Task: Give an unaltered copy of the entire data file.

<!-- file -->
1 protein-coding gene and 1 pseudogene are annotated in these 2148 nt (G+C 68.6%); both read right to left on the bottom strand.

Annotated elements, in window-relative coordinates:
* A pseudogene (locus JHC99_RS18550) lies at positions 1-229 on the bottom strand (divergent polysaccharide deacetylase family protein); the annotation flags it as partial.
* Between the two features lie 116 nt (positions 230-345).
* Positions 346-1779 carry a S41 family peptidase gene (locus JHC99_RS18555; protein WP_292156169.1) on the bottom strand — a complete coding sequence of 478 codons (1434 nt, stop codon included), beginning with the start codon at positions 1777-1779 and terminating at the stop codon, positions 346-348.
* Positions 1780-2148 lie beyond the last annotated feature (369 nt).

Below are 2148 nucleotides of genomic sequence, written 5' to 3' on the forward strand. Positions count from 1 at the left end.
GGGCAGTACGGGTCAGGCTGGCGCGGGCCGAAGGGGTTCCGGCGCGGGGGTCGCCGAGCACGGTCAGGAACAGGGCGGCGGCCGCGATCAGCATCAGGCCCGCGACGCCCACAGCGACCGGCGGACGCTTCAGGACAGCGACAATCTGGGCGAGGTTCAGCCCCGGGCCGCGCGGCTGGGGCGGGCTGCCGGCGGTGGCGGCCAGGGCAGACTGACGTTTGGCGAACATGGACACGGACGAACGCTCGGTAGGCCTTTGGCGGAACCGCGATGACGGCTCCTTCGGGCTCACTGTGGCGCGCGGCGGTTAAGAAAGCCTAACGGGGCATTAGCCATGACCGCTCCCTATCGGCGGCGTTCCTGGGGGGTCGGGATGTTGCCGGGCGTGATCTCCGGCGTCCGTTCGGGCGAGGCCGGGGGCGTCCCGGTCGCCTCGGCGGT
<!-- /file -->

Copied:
1 protein-coding gene and 1 pseudogene are annotated in these 2148 nt (G+C 68.6%); both read right to left on the bottom strand.

Annotated elements, in window-relative coordinates:
* A pseudogene (locus JHC99_RS18550) lies at positions 1-229 on the bottom strand (divergent polysaccharide deacetylase family protein); the annotation flags it as partial.
* Between the two features lie 116 nt (positions 230-345).
* Positions 346-1779 carry a S41 family peptidase gene (locus JHC99_RS18555; protein WP_292156169.1) on the bottom strand — a complete coding sequence of 478 codons (1434 nt, stop codon included), beginning with the start codon at positions 1777-1779 and terminating at the stop codon, positions 346-348.
* Positions 1780-2148 lie beyond the last annotated feature (369 nt).

Below are 2148 nucleotides of genomic sequence, written 5' to 3' on the forward strand. Positions count from 1 at the left end.
GGGCAGTACGGGTCAGGCTGGCGCGGGCCGAAGGGGTTCCGGCGCGGGGGTCGCCGAGCACGGTCAGGAACAGGGCGGCGGCCGCGATCAGCATCAGGCCCGCGACGCCCACAGCGACCGGCGGACGCTTCAGGACAGCGACAATCTGGGCGAGGTTCAGCCCCGGGCCGCGCGGCTGGGGCGGGCTGCCGGCGGTGGCGGCCAGGGCAGACTGACGTTTGGCGAACATGGACACGGACGAACGCTCGGTAGGCCTTTGGCGGAACCGCGATGACGGCTCCTTCGGGCTCACTGTGGCGCGCGGCGGTTAAGAAAGCCTAACGGGGCATTAGCCATGACCGCTCCCTATCGGCGGCGTTCCTGGGGGGTCGGGATGTTGCCGGGCGTGATCTCCGGCGTCCGTTCGGGCGAGGCCGGGGGCGTCCCGGTCGCCTCGGCGGT